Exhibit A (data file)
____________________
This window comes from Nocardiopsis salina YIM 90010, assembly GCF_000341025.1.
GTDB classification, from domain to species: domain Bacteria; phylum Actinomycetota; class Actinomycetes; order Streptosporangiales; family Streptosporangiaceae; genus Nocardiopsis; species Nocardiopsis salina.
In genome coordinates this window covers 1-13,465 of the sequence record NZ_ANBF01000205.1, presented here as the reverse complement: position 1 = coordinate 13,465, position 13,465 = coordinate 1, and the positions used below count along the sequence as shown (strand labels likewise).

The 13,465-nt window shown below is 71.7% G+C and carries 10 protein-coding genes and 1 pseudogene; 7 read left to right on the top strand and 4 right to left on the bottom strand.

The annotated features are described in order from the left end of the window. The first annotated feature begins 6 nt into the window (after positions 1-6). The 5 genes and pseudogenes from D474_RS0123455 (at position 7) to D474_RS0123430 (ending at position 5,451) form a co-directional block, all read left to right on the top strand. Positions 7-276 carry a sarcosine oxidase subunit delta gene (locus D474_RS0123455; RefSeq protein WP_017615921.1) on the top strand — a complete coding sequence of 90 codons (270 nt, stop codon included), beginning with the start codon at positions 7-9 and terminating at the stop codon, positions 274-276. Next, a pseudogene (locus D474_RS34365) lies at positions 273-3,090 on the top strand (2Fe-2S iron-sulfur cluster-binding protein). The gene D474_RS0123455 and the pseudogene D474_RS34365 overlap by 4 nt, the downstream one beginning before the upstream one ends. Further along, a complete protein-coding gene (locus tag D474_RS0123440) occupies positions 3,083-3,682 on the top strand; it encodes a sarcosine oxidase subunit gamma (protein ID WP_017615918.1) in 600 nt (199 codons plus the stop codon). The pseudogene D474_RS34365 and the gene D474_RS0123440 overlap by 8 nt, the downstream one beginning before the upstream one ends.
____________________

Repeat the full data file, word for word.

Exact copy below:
This window comes from Nocardiopsis salina YIM 90010, assembly GCF_000341025.1.
GTDB classification, from domain to species: domain Bacteria; phylum Actinomycetota; class Actinomycetes; order Streptosporangiales; family Streptosporangiaceae; genus Nocardiopsis; species Nocardiopsis salina.
In genome coordinates this window covers 1-13,465 of the sequence record NZ_ANBF01000205.1, presented here as the reverse complement: position 1 = coordinate 13,465, position 13,465 = coordinate 1, and the positions used below count along the sequence as shown (strand labels likewise).

The 13,465-nt window shown below is 71.7% G+C and carries 10 protein-coding genes and 1 pseudogene; 7 read left to right on the top strand and 4 right to left on the bottom strand.

The annotated features are described in order from the left end of the window. The first annotated feature begins 6 nt into the window (after positions 1-6). The 5 genes and pseudogenes from D474_RS0123455 (at position 7) to D474_RS0123430 (ending at position 5,451) form a co-directional block, all read left to right on the top strand. Positions 7-276 carry a sarcosine oxidase subunit delta gene (locus D474_RS0123455; RefSeq protein WP_017615921.1) on the top strand — a complete coding sequence of 90 codons (270 nt, stop codon included), beginning with the start codon at positions 7-9 and terminating at the stop codon, positions 274-276. Next, a pseudogene (locus D474_RS34365) lies at positions 273-3,090 on the top strand (2Fe-2S iron-sulfur cluster-binding protein). The gene D474_RS0123455 and the pseudogene D474_RS34365 overlap by 4 nt, the downstream one beginning before the upstream one ends. Further along, a complete protein-coding gene (locus tag D474_RS0123440) occupies positions 3,083-3,682 on the top strand; it encodes a sarcosine oxidase subunit gamma (protein ID WP_017615918.1) in 600 nt (199 codons plus the stop codon). The pseudogene D474_RS34365 and the gene D474_RS0123440 overlap by 8 nt, the downstream one beginning before the upstream one ends.